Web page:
How to prepare for events in autumn
More and more event planners and organizers are getting in touch with us who are already preparing specifically for autumn events. Because this is so important and because many are once again - and rightly - uncertain, we have compiled the best tips and alternative plans for your events in autumn and winter in this blog post.
What you can look forward to in event planning
The summer has been pretty hot so far, but in the fall it could catch you freezing cold. Why: Corona is far from over, and whether gas supplies from Russia will continue to arrive is totally unclear. Plus, it's high time to make sure you're not only reaching out to all your employees and guests, but also making it possible for them to attend your events - no matter where they are or why they might not want to come to a live event.
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Corona and Events
Corona is far from over. Case numbers are (already) on the rise again and many event planners are wondering if we can only offer live events "from E to O" - that is, from Easter to October.
When it comes to the question of presence or non-presence, as well as in everyday life in general, for most it is no longer a question of getting sick with Corona and perhaps dying from it. So this fall, it's no longer just about what politics dictates, but also about remaining employable as a company. You probably know what we mean, because in many companies the one or other Corona wave hit "like a bomb". Companies, and therefore also their managers, can no longer afford to send their employees to an event and then have to cope with the wave of absenteeism a few days later. The same applies, of course, to the guests. Here, too, companies do not want to be responsible for having caused a huge loss of staff.
That's why many planners and supervisors already use physical meetings only in a very targeted way. They obtain specific information, e.g. from us, and we develop concrete concepts.
Exploding energy and transportation costs
Whether or not, there is a halt to gas supplies. Most certainly, energy and transport costs will continue to rise. This will make some events simply uneconomical. Even from the point of view of the participants, who pay for their own travel to and from some events, attending an event in Präsenz will become an expensive pleasure.
Therefore, reduce energy and transport costs at all reasonable points of your event planning.
Do you include all employees and guests?
Diversity is more than a buzzword. Especially when it comes to written language, many companies and organizations are concerned about including everyone in their communications. But what about live events? There's often still a lot of catching up to do here - whether it's accessibility for a specific live event or alternative event participation, e.g. in digital form. Some people simply don't want to travel to the event or, when weighing up the costs and benefits, come to the conclusion that the journey is not worthwhile. In such cases, online parts of events or satellite events are an excellent alternative.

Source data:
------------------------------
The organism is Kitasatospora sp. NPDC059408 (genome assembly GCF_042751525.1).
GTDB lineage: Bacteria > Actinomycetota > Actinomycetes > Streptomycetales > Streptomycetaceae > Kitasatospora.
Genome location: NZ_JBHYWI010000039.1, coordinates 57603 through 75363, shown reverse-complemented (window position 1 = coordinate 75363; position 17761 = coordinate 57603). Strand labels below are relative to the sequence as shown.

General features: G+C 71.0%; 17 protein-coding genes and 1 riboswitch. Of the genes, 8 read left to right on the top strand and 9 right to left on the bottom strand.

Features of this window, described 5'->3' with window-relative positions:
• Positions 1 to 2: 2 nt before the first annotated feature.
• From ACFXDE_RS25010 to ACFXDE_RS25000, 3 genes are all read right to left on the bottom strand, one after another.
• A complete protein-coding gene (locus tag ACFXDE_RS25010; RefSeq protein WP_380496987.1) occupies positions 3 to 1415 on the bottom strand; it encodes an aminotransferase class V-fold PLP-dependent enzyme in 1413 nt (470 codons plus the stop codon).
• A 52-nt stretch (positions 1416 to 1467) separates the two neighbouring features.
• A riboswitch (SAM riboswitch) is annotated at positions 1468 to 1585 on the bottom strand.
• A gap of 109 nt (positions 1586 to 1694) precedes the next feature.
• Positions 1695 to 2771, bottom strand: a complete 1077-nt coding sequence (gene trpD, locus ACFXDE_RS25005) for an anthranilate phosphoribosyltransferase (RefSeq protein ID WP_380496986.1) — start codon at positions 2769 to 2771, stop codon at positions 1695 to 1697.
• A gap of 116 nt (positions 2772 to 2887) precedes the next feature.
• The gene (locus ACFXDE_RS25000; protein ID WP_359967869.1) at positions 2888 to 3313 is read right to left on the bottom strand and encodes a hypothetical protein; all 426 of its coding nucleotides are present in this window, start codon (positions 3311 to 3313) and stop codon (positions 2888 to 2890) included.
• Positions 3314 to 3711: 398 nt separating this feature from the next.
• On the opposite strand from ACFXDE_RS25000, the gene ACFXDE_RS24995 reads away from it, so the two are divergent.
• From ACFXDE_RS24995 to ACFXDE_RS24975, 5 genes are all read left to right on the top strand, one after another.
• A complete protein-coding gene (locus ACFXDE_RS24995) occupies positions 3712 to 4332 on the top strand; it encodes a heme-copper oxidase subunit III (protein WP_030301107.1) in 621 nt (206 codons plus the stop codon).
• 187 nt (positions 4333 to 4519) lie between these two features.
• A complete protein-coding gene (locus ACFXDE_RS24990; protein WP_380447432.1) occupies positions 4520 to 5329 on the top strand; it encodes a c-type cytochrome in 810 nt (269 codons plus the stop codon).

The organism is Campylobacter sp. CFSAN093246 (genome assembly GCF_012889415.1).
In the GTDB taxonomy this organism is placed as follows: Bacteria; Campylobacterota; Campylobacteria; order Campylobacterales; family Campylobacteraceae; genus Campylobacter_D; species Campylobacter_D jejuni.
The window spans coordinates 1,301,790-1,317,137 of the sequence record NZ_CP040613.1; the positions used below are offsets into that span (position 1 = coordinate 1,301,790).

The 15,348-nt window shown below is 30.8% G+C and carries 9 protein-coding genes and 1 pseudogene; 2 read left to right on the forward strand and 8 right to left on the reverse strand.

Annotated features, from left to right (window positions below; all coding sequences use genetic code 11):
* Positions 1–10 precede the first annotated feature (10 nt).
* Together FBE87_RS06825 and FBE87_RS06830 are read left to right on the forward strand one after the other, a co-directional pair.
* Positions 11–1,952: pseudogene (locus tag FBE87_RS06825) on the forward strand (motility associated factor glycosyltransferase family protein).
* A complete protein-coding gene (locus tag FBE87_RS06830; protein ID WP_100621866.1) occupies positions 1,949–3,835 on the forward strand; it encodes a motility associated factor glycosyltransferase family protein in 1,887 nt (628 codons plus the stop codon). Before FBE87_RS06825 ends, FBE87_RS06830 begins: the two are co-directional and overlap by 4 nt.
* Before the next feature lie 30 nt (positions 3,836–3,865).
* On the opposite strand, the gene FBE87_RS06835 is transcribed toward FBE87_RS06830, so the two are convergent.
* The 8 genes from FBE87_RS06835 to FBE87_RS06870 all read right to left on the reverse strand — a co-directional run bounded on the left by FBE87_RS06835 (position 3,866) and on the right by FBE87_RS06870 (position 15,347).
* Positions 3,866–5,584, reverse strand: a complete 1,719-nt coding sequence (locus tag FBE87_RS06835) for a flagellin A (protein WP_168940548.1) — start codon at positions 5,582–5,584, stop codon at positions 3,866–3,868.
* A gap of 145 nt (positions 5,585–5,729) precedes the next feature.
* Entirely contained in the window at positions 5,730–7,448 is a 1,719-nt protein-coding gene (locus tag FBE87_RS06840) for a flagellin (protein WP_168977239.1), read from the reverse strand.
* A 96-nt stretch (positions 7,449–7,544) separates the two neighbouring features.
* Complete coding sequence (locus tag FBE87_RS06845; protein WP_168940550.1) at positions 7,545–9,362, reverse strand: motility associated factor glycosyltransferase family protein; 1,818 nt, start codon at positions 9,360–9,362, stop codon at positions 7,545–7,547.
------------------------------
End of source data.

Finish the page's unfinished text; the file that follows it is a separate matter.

How to prepare for the event fall and winter
You probably already guessed it: plan an event that includes online offerings or runs completely online. Which variant is better depends on your specific goals and the general conditions.
Anyone planning international events is currently focusing heavily on purely digital formats or is trying to implement satellite events at the individual company locations. This creates more of a "we" feeling among employees, and the Corona risk and travel costs are kept within bounds in the truest sense of the word.
As you prepare for your fall event, be sure to ask yourself the following:
- What do you want to offer?
- What is the content?
- How do you want to map it?
5 tips to make your fall events a success
- Reduce the number of people on site. This saves money, energy and reduces the corona risk.
- Offer an online package. This includes everyone who can't or won't travel.
- Reduce trade show appearances and focus on the benefit of attendance events: networking. In other words: Content is online, small talk is onsite.
- Go for event platforms that really engage your online audience. Whether it's in small breakout sessions, getting them on the virtual stage, or via voting and the like.
- Design a Plan B that involves the least amount of energy possible. Also try simple streaming instead of 4K video. They don't always have to be, because often the image quality doesn't reach the virtual event guest at all. Who has really great Internet connections in their home office?
You still need arguments for your superiors or clients?
If so, we've collected a few good reasons for digital parts, purely virtual or hybrid events this fall and winter:
- Travel is becoming more and more expensive, for this reason alone you should rely on online parts.
- Linear television is dying out. But do you still implement your events according to this pattern?
- Not only the booth or the transport is getting more expensive, all performances and services of a live event have significantly increased costs - up to the snack on site.
- Staff shortages and personnel costs are driving up the overall costs of live events and we quote "I can't even find a hostess for less than 25 euros an hour anymore".
What does that mean specifically? Reduce the size of your live events. Make the event exclusive - either for employees or for guests. Those who absolutely want to come can be there. Everyone else gets an attractive online experience. This absolutely includes welcoming your online guests as warmly as possible and addressing them again and again, and making the formats as lively for the participants on the screen as we know it from TV shows or from a soccer broadcast.